Traditionally, such expressions as f(x) were not clear if it meant the value of x or the function itself. In THEAX, f(x) indicates the value of the function. A function is simply stated only with f. Then there would be a question of how one knows that f is not plainly a variable but a function. In fact, the THEAX system does not concern itself with f being a function or a variable. Therefore, it is not wrong to merely write f or think f as 2 variables and write f(x,y). However, in reality, because f is treated as one variable so that a form f(x, y) does not appear during the definition or axiom, the proof of a proposition for f(x, y) cannot be much.
THEAX can also express a functional other than function. This can be done by writing such as g(x) (y). This means that when one x is fixed, a single function in respect to y is set. g(x) expresses a function that makes y a variable and g(x) (y) indicates the value of that function for y. Strictly, g indicates a functional (a function that values a function). Also, more complicated expression such as h (x, y) (u, v) (z) can be permitted. This is the statement of a function that values a functional.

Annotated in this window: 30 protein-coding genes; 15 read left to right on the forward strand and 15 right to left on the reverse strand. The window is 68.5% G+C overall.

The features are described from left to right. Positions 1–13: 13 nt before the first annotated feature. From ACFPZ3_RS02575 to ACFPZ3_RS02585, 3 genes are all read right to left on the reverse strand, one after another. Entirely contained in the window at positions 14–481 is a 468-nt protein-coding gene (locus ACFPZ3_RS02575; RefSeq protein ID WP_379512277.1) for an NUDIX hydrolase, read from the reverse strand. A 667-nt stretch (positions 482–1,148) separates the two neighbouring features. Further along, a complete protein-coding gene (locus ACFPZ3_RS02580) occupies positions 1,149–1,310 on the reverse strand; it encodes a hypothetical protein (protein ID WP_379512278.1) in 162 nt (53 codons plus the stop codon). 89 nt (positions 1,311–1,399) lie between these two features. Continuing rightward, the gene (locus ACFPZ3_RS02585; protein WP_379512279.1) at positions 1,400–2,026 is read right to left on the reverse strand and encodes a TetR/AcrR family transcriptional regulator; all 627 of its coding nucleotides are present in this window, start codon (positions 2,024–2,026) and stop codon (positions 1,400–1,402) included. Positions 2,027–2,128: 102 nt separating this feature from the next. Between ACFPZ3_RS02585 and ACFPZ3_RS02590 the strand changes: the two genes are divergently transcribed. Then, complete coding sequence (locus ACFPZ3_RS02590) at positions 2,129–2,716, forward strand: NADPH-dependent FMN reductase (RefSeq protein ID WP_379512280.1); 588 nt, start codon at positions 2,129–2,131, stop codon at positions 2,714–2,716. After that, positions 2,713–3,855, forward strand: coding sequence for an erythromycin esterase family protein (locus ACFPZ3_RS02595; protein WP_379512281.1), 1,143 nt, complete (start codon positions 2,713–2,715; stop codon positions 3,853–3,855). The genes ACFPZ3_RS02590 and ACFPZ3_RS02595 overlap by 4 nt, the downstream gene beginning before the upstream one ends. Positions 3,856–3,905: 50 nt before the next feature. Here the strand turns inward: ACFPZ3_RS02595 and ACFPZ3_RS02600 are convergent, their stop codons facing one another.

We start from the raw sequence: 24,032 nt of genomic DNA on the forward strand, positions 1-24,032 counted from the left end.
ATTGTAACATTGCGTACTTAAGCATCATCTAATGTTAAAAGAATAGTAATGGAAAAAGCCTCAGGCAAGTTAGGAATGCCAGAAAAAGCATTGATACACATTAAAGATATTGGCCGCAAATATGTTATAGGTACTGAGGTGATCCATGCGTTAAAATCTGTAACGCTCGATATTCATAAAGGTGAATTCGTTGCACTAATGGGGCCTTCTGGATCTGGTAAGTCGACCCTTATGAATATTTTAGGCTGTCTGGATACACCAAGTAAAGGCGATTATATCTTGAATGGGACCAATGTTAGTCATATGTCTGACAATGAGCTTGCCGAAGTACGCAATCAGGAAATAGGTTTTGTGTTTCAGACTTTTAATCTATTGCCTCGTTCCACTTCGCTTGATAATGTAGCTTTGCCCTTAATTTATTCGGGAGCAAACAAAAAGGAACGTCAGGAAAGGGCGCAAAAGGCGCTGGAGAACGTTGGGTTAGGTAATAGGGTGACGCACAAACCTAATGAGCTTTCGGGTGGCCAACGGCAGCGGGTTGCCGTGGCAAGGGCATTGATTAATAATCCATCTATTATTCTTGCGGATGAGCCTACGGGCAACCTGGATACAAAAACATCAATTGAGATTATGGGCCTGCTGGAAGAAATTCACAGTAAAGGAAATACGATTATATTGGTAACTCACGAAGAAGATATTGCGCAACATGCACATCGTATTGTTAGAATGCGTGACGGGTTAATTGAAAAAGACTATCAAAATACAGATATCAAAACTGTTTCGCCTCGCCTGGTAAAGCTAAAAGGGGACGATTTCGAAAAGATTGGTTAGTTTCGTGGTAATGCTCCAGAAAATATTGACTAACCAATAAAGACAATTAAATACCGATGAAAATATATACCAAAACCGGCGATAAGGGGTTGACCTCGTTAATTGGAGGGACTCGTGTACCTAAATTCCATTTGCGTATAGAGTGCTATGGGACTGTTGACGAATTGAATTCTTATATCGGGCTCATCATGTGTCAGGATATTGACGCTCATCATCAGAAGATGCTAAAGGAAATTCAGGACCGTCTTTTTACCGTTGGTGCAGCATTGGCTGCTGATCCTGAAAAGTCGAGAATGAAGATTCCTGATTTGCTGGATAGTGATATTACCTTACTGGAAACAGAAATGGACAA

Moreover, THEAX does not distinguish between a function and a predicate proposition. A predicate proposition concludes that it is a function that values True or False. Therefore, first and high orderedpredicate logic are managed without differentiation. For example, substituting all symbols for All, if there is a predication such as
at this point, it is possible to draw out f (s) or g(c) (s) and h(n, m) (i, j) (s). Also, from (All y) (y(s,t) (u)) one can derive h(n,m) (s,t) (u).